In watching the Astros get completely shut down by the White Sox for the final 15 innings of the World Series, I couldn't help but think of the Twins. The Twins' disappointing season was defined by a punchless offense that couldn't support an outstanding pitching staff, and in particular a frustrating inability to come up with hits in key spots.

    In the end the Astros, like the Twins, had plenty of pitching but simply couldn't put any runs on the board when it mattered. Meanwhile, the White Sox had pitching as good as any team in baseball and were able to get hits to drop when they needed them most. While the thought of the Twins competing with the reigning champs and the rapidly improving Indians in 2006 is intimidating, watching the White Sox blitz through the postseason in the manner they did does give me some hope.

    I see no reason why the Twins can't become the same type of team, with great pitching and timely hitting. That feels odd to say, since for several years it was the Twins that other teams were trying to emulate, but certainly the 2005 White Sox are the model the Twins should be shooting for going forward.

    Chicago won this season because they pitched and played defense, and their lineup provided enough offense to win close games. The difference between the disappointing season the Twins had in 2005 and a Chicago-like run in 2006 is really not all that huge. While watching another AL Central team take home the championship was disappointing, watching how they did it was encouraging.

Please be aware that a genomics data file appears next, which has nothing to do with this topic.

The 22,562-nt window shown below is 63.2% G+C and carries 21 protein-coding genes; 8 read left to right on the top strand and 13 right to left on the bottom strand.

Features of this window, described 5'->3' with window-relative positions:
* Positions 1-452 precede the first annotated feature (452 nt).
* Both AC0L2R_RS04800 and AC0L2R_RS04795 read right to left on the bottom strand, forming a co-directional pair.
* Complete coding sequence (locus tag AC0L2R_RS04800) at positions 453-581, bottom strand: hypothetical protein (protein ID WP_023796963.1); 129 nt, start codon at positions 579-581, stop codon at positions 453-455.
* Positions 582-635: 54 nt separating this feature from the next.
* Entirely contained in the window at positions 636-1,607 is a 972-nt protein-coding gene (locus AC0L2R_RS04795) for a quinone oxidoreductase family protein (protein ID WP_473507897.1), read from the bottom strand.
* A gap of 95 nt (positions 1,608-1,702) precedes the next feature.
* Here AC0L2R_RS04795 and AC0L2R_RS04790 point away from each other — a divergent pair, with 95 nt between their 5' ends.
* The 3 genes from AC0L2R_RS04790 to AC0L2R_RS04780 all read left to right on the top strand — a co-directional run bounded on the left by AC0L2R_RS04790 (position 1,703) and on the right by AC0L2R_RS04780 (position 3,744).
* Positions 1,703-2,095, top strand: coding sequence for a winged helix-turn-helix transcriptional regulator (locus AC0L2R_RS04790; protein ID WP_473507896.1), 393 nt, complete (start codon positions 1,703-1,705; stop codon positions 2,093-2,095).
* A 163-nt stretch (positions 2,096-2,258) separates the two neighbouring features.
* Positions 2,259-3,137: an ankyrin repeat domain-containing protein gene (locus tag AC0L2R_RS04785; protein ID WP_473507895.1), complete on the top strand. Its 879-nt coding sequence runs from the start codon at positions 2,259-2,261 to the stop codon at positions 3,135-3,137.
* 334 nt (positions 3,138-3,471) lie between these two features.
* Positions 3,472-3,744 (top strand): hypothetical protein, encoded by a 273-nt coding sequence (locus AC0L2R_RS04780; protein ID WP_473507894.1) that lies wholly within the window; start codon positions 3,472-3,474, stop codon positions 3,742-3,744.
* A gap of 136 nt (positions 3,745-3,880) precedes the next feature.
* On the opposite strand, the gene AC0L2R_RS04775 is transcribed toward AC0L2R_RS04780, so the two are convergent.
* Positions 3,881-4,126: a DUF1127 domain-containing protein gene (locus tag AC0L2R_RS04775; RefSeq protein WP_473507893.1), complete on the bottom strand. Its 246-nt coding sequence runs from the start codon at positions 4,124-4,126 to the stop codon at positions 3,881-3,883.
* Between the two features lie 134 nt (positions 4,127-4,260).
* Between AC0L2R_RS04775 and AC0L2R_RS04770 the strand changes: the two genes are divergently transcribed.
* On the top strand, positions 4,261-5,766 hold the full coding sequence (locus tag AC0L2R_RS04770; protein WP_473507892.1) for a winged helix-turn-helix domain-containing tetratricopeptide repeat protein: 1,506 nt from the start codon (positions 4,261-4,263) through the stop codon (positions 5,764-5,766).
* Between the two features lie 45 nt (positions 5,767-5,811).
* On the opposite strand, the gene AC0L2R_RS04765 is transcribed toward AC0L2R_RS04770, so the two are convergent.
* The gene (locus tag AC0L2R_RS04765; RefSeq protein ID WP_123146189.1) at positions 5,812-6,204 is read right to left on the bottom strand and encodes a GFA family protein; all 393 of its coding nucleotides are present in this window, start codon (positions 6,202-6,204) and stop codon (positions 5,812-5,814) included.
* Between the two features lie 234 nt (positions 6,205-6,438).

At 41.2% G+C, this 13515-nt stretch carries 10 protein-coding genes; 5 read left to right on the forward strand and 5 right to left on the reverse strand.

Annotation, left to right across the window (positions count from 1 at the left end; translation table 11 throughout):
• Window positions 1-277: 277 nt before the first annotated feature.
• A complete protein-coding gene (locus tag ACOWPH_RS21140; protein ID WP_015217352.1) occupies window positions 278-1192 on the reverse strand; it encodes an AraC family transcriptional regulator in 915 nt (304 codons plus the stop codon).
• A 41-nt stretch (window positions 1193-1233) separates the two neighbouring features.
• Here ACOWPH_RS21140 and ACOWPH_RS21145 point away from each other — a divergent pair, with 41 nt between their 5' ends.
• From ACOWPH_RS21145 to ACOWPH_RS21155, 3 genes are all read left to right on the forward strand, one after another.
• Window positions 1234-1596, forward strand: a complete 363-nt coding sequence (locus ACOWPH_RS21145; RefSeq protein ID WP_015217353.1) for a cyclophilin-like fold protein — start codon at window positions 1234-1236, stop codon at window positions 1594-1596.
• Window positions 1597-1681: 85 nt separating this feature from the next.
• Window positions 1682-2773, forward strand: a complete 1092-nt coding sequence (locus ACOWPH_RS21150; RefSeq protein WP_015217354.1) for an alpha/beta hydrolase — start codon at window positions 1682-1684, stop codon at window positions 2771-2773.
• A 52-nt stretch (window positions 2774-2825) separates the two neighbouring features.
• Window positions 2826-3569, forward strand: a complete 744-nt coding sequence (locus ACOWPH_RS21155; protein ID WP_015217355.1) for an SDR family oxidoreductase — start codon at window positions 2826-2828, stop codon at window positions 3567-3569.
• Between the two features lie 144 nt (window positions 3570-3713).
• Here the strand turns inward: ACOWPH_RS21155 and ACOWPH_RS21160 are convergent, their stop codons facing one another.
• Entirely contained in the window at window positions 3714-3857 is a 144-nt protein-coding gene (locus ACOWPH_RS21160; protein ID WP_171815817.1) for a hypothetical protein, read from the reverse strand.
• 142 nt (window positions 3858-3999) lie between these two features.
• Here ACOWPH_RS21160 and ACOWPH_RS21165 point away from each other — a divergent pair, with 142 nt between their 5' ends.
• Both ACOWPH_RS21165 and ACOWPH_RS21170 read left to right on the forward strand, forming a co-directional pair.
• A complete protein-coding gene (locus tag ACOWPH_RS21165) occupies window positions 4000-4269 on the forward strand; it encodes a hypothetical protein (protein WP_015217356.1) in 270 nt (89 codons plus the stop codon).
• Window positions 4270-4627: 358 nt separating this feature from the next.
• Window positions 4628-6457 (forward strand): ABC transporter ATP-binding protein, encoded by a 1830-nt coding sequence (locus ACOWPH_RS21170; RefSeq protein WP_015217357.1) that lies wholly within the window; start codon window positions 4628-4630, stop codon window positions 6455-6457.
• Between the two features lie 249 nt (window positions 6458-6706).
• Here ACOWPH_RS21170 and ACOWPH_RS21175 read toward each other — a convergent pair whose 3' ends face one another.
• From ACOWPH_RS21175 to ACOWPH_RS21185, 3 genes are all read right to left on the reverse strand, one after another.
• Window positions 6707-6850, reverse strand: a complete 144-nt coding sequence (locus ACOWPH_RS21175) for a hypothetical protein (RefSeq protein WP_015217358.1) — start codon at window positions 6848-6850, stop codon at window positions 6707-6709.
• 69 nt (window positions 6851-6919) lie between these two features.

Today begins an offseason of uncertainty and change for the Twins. I have confidence that the team will be better in 2006, but the question is whether or not their improvement will be enough to get them into the playoffs. And from there, the question is whether or not they will get the hits to drop and make the plays in the spots that matter.

    Chicago did just that and now their fans -- and the following outstanding White Sox blogs -- are celebrating:

    - South Side Sox
    - Exile in Wrigleyville
    - Black Betsy

    Go check em out. It's been a long time coming.

    Today at The Hardball Times:
    - A Pennant Flies in Chicago (by Dave Studeman)

    Today's Picks (130-110, +$2,085):
    Virginia Tech -13.5 (-110) over Boston College

    October 24, 2005

    Almost Famous

    I had an odd experience Friday afternoon. There was a message on my answering machine from Minneapolis Star Tribune gossip columnist C.J., who apparently had her interest piqued by the A.J. Pierzynski photos I linked to in Friday's Link-O-Rama entry. She asked me to call her back, saying she wanted to confirm if the photos of a man doing jello shots with various women were, in fact, of Pierzynski.